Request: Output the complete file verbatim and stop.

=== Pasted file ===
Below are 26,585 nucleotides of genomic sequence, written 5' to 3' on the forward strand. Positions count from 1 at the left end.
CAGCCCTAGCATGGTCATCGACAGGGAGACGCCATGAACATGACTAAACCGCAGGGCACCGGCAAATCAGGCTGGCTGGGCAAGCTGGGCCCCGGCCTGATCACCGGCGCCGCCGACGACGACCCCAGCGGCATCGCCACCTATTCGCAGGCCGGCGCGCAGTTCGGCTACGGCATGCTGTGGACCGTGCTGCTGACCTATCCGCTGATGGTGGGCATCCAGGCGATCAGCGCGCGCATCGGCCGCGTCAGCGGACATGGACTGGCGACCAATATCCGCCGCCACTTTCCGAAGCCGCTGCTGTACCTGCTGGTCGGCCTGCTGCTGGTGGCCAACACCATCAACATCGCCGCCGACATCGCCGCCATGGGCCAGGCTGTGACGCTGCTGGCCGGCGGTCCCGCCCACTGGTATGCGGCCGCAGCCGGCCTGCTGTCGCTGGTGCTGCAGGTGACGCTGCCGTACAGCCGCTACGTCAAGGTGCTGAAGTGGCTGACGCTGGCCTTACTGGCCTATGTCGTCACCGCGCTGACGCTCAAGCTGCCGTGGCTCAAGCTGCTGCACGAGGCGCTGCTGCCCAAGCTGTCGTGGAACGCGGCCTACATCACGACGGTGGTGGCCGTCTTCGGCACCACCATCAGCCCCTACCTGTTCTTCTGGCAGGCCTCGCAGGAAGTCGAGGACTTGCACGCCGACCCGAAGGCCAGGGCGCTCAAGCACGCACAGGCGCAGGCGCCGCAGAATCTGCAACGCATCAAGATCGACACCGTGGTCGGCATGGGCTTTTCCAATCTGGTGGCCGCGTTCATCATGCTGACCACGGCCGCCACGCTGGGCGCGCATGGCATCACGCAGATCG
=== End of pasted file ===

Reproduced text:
Below are 26,585 nucleotides of genomic sequence, written 5' to 3' on the forward strand. Positions count from 1 at the left end.
CAGCCCTAGCATGGTCATCGACAGGGAGACGCCATGAACATGACTAAACCGCAGGGCACCGGCAAATCAGGCTGGCTGGGCAAGCTGGGCCCCGGCCTGATCACCGGCGCCGCCGACGACGACCCCAGCGGCATCGCCACCTATTCGCAGGCCGGCGCGCAGTTCGGCTACGGCATGCTGTGGACCGTGCTGCTGACCTATCCGCTGATGGTGGGCATCCAGGCGATCAGCGCGCGCATCGGCCGCGTCAGCGGACATGGACTGGCGACCAATATCCGCCGCCACTTTCCGAAGCCGCTGCTGTACCTGCTGGTCGGCCTGCTGCTGGTGGCCAACACCATCAACATCGCCGCCGACATCGCCGCCATGGGCCAGGCTGTGACGCTGCTGGCCGGCGGTCCCGCCCACTGGTATGCGGCCGCAGCCGGCCTGCTGTCGCTGGTGCTGCAGGTGACGCTGCCGTACAGCCGCTACGTCAAGGTGCTGAAGTGGCTGACGCTGGCCTTACTGGCCTATGTCGTCACCGCGCTGACGCTCAAGCTGCCGTGGCTCAAGCTGCTGCACGAGGCGCTGCTGCCCAAGCTGTCGTGGAACGCGGCCTACATCACGACGGTGGTGGCCGTCTTCGGCACCACCATCAGCCCCTACCTGTTCTTCTGGCAGGCCTCGCAGGAAGTCGAGGACTTGCACGCCGACCCGAAGGCCAGGGCGCTCAAGCACGCACAGGCGCAGGCGCCGCAGAATCTGCAACGCATCAAGATCGACACCGTGGTCGGCATGGGCTTTTCCAATCTGGTGGCCGCGTTCATCATGCTGACCACGGCCGCCACGCTGGGCGCGCATGGCATCACGCAGATCG